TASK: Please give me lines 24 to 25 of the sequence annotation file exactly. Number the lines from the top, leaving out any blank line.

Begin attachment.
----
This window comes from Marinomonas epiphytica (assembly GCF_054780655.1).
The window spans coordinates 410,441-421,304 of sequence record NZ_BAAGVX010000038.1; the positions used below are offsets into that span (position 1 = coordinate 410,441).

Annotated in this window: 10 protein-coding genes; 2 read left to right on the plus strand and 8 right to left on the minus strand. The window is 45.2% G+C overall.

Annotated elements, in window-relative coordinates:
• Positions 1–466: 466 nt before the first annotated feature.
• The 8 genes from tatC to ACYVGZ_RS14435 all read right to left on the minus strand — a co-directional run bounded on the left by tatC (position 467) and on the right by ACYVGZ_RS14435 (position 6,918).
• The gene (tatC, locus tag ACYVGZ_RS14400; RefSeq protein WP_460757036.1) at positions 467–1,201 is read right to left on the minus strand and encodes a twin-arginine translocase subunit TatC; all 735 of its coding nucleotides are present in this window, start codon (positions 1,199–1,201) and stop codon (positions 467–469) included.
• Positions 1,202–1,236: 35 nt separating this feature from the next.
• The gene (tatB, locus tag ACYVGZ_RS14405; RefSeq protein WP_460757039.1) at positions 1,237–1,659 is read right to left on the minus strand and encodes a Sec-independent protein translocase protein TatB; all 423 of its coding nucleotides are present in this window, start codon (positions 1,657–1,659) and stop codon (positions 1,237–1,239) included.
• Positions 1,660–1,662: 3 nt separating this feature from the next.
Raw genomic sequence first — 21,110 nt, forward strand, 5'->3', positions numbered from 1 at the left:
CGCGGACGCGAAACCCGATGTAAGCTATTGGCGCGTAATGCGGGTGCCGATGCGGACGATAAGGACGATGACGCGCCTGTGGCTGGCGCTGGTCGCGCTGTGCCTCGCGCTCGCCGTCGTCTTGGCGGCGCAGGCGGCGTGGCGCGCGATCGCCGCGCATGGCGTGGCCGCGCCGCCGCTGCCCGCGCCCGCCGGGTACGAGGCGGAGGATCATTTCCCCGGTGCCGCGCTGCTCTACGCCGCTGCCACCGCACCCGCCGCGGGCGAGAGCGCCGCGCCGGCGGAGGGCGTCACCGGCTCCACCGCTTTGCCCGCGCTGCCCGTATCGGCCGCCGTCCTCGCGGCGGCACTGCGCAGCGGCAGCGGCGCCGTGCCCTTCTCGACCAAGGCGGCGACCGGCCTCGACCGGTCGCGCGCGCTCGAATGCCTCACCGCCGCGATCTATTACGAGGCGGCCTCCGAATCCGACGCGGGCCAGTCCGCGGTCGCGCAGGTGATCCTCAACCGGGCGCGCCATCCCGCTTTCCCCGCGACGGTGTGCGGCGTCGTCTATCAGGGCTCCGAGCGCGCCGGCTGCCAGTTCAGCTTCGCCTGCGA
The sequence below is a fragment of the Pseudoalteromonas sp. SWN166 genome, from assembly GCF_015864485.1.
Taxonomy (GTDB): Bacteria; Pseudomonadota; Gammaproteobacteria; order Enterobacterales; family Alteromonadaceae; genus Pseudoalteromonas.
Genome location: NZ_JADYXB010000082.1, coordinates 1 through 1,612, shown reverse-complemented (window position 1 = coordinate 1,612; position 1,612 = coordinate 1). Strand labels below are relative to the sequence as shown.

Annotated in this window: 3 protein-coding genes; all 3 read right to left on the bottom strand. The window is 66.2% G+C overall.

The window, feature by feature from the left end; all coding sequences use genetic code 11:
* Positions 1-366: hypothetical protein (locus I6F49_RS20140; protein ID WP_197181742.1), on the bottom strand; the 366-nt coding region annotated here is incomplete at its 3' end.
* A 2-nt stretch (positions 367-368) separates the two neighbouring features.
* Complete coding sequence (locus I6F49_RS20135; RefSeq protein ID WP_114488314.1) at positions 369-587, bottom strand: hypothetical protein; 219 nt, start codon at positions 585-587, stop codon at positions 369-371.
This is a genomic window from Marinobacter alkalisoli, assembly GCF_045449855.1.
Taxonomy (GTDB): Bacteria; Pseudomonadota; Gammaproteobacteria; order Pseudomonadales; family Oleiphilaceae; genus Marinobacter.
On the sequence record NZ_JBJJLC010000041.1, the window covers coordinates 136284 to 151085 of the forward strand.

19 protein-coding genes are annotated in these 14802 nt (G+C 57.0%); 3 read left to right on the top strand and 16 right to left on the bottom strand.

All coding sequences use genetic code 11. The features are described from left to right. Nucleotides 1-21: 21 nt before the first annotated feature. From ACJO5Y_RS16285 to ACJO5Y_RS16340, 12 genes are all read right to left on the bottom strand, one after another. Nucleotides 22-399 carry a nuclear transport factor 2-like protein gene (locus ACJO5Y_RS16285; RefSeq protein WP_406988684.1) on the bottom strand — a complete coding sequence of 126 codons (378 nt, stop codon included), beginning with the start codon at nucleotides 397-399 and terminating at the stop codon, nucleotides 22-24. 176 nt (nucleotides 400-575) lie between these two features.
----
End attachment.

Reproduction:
19 protein-coding genes are annotated in these 14802 nt (G+C 57.0%); 3 read left to right on the top strand and 16 right to left on the bottom strand.

All coding sequences use genetic code 11. The features are described from left to right. Nucleotides 1-21: 21 nt before the first annotated feature. From ACJO5Y_RS16285 to ACJO5Y_RS16340, 12 genes are all read right to left on the bottom strand, one after another. Nucleotides 22-399 carry a nuclear transport factor 2-like protein gene (locus ACJO5Y_RS16285; RefSeq protein WP_406988684.1) on the bottom strand — a complete coding sequence of 126 codons (378 nt, stop codon included), beginning with the start codon at nucleotides 397-399 and terminating at the stop codon, nucleotides 22-24. 176 nt (nucleotides 400-575) lie between these two features.